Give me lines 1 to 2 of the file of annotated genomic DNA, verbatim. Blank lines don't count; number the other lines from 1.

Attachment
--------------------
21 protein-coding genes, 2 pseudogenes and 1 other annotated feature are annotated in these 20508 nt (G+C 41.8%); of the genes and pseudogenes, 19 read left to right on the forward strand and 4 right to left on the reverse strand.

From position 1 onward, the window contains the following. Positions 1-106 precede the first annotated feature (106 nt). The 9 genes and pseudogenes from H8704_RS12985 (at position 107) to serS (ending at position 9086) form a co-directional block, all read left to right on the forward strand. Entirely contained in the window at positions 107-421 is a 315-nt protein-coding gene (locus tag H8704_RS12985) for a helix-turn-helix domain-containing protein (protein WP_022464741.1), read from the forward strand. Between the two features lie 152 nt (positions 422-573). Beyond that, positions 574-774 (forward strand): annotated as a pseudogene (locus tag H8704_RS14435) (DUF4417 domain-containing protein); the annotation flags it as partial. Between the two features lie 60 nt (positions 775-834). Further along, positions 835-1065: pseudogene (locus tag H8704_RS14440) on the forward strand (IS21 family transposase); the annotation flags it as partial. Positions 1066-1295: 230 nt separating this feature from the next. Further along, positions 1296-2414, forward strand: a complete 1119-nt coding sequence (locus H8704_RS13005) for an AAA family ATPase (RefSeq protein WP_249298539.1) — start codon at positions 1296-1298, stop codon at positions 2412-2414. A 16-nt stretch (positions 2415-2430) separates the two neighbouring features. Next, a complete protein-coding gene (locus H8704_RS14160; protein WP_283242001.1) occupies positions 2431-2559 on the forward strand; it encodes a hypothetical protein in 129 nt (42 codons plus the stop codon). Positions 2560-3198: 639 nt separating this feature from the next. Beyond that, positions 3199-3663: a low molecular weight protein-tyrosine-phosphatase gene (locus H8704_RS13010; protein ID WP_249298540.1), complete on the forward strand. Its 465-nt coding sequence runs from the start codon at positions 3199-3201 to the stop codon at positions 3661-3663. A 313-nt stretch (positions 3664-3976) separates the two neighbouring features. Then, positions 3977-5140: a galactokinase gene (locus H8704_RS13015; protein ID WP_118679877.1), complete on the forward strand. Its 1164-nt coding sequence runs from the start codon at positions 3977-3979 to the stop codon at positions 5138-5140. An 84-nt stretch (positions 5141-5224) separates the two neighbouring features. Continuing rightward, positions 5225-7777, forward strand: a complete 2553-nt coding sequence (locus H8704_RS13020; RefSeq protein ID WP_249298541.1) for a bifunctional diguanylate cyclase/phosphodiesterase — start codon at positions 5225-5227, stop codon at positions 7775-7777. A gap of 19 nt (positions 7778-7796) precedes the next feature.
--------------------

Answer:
21 protein-coding genes, 2 pseudogenes and 1 other annotated feature are annotated in these 20508 nt (G+C 41.8%); of the genes and pseudogenes, 19 read left to right on the forward strand and 4 right to left on the reverse strand.

From position 1 onward, the window contains the following. Positions 1-106 precede the first annotated feature (106 nt). The 9 genes and pseudogenes from H8704_RS12985 (at position 107) to serS (ending at position 9086) form a co-directional block, all read left to right on the forward strand. Entirely contained in the window at positions 107-421 is a 315-nt protein-coding gene (locus tag H8704_RS12985) for a helix-turn-helix domain-containing protein (protein WP_022464741.1), read from the forward strand. Between the two features lie 152 nt (positions 422-573). Beyond that, positions 574-774 (forward strand): annotated as a pseudogene (locus tag H8704_RS14435) (DUF4417 domain-containing protein); the annotation flags it as partial. Between the two features lie 60 nt (positions 775-834). Further along, positions 835-1065: pseudogene (locus tag H8704_RS14440) on the forward strand (IS21 family transposase); the annotation flags it as partial. Positions 1066-1295: 230 nt separating this feature from the next. Further along, positions 1296-2414, forward strand: a complete 1119-nt coding sequence (locus H8704_RS13005) for an AAA family ATPase (RefSeq protein WP_249298539.1) — start codon at positions 1296-1298, stop codon at positions 2412-2414. A 16-nt stretch (positions 2415-2430) separates the two neighbouring features. Next, a complete protein-coding gene (locus H8704_RS14160; protein WP_283242001.1) occupies positions 2431-2559 on the forward strand; it encodes a hypothetical protein in 129 nt (42 codons plus the stop codon). Positions 2560-3198: 639 nt separating this feature from the next. Beyond that, positions 3199-3663: a low molecular weight protein-tyrosine-phosphatase gene (locus H8704_RS13010; protein ID WP_249298540.1), complete on the forward strand. Its 465-nt coding sequence runs from the start codon at positions 3199-3201 to the stop codon at positions 3661-3663. A 313-nt stretch (positions 3664-3976) separates the two neighbouring features. Then, positions 3977-5140: a galactokinase gene (locus H8704_RS13015; protein ID WP_118679877.1), complete on the forward strand. Its 1164-nt coding sequence runs from the start codon at positions 3977-3979 to the stop codon at positions 5138-5140. An 84-nt stretch (positions 5141-5224) separates the two neighbouring features. Continuing rightward, positions 5225-7777, forward strand: a complete 2553-nt coding sequence (locus H8704_RS13020; RefSeq protein ID WP_249298541.1) for a bifunctional diguanylate cyclase/phosphodiesterase — start codon at positions 5225-5227, stop codon at positions 7775-7777. A gap of 19 nt (positions 7778-7796) precedes the next feature.